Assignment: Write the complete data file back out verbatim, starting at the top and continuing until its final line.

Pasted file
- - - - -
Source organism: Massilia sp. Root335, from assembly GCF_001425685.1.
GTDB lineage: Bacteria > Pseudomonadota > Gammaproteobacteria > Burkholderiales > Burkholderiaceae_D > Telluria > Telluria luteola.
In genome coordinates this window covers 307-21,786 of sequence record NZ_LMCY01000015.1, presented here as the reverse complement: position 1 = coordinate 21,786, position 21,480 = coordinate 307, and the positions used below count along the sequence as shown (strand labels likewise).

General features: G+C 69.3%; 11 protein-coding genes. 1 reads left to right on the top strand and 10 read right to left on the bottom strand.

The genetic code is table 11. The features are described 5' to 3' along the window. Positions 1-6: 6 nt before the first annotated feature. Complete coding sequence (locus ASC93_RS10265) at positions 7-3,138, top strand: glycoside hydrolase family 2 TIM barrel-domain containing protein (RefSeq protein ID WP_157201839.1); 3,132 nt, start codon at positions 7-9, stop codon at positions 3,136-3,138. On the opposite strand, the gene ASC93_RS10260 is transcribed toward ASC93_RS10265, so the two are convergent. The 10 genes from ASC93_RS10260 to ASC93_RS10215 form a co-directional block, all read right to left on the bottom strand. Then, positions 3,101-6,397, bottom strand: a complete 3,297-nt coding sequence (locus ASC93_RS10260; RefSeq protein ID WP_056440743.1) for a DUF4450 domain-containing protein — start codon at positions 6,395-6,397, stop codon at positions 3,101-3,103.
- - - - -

Source organism: Massilia sp. Root335, from assembly GCF_001425685.1.
GTDB lineage: Bacteria > Pseudomonadota > Gammaproteobacteria > Burkholderiales > Burkholderiaceae_D > Telluria > Telluria luteola.
In genome coordinates this window covers 307-21,786 of sequence record NZ_LMCY01000015.1, presented here as the reverse complement: position 1 = coordinate 21,786, position 21,480 = coordinate 307, and the positions used below count along the sequence as shown (strand labels likewise).

General features: G+C 69.3%; 11 protein-coding genes. 1 reads left to right on the top strand and 10 read right to left on the bottom strand.

The genetic code is table 11. The features are described 5' to 3' along the window. Positions 1-6: 6 nt before the first annotated feature. Complete coding sequence (locus ASC93_RS10265) at positions 7-3,138, top strand: glycoside hydrolase family 2 TIM barrel-domain containing protein (RefSeq protein ID WP_157201839.1); 3,132 nt, start codon at positions 7-9, stop codon at positions 3,136-3,138. On the opposite strand, the gene ASC93_RS10260 is transcribed toward ASC93_RS10265, so the two are convergent. The 10 genes from ASC93_RS10260 to ASC93_RS10215 form a co-directional block, all read right to left on the bottom strand. Then, positions 3,101-6,397, bottom strand: a complete 3,297-nt coding sequence (locus ASC93_RS10260; RefSeq protein ID WP_056440743.1) for a DUF4450 domain-containing protein — start codon at positions 6,395-6,397, stop codon at positions 3,101-3,103.